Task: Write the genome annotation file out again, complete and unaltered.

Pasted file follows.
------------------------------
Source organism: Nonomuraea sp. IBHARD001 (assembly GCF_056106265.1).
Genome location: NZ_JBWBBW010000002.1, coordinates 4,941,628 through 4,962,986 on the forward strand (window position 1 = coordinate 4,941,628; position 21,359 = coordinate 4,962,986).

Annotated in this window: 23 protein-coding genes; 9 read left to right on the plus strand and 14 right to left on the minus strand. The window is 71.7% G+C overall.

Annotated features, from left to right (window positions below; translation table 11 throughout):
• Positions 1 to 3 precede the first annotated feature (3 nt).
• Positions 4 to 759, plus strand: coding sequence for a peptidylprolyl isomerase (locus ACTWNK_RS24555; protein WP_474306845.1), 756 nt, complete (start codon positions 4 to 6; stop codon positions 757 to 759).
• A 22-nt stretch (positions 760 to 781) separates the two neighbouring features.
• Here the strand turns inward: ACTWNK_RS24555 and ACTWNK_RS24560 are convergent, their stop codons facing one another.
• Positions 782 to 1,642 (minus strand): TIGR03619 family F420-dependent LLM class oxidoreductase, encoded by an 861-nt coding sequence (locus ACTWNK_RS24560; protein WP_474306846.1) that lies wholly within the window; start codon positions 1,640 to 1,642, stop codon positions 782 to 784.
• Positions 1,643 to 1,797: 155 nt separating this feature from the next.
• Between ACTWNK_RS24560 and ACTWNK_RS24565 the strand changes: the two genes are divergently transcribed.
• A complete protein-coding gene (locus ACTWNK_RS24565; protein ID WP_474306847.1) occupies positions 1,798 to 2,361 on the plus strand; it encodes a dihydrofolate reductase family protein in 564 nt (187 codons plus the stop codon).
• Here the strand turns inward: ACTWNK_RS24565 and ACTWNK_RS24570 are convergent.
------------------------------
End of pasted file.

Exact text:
Source organism: Nonomuraea sp. IBHARD001 (assembly GCF_056106265.1).
Genome location: NZ_JBWBBW010000002.1, coordinates 4,941,628 through 4,962,986 on the forward strand (window position 1 = coordinate 4,941,628; position 21,359 = coordinate 4,962,986).

Annotated in this window: 23 protein-coding genes; 9 read left to right on the plus strand and 14 right to left on the minus strand. The window is 71.7% G+C overall.

Annotated features, from left to right (window positions below; translation table 11 throughout):
• Positions 1 to 3 precede the first annotated feature (3 nt).
• Positions 4 to 759, plus strand: coding sequence for a peptidylprolyl isomerase (locus ACTWNK_RS24555; protein WP_474306845.1), 756 nt, complete (start codon positions 4 to 6; stop codon positions 757 to 759).
• A 22-nt stretch (positions 760 to 781) separates the two neighbouring features.
• Here the strand turns inward: ACTWNK_RS24555 and ACTWNK_RS24560 are convergent, their stop codons facing one another.
• Positions 782 to 1,642 (minus strand): TIGR03619 family F420-dependent LLM class oxidoreductase, encoded by an 861-nt coding sequence (locus ACTWNK_RS24560; protein WP_474306846.1) that lies wholly within the window; start codon positions 1,640 to 1,642, stop codon positions 782 to 784.
• Positions 1,643 to 1,797: 155 nt separating this feature from the next.
• Between ACTWNK_RS24560 and ACTWNK_RS24565 the strand changes: the two genes are divergently transcribed.
• A complete protein-coding gene (locus ACTWNK_RS24565; protein ID WP_474306847.1) occupies positions 1,798 to 2,361 on the plus strand; it encodes a dihydrofolate reductase family protein in 564 nt (187 codons plus the stop codon).
• Here the strand turns inward: ACTWNK_RS24565 and ACTWNK_RS24570 are convergent.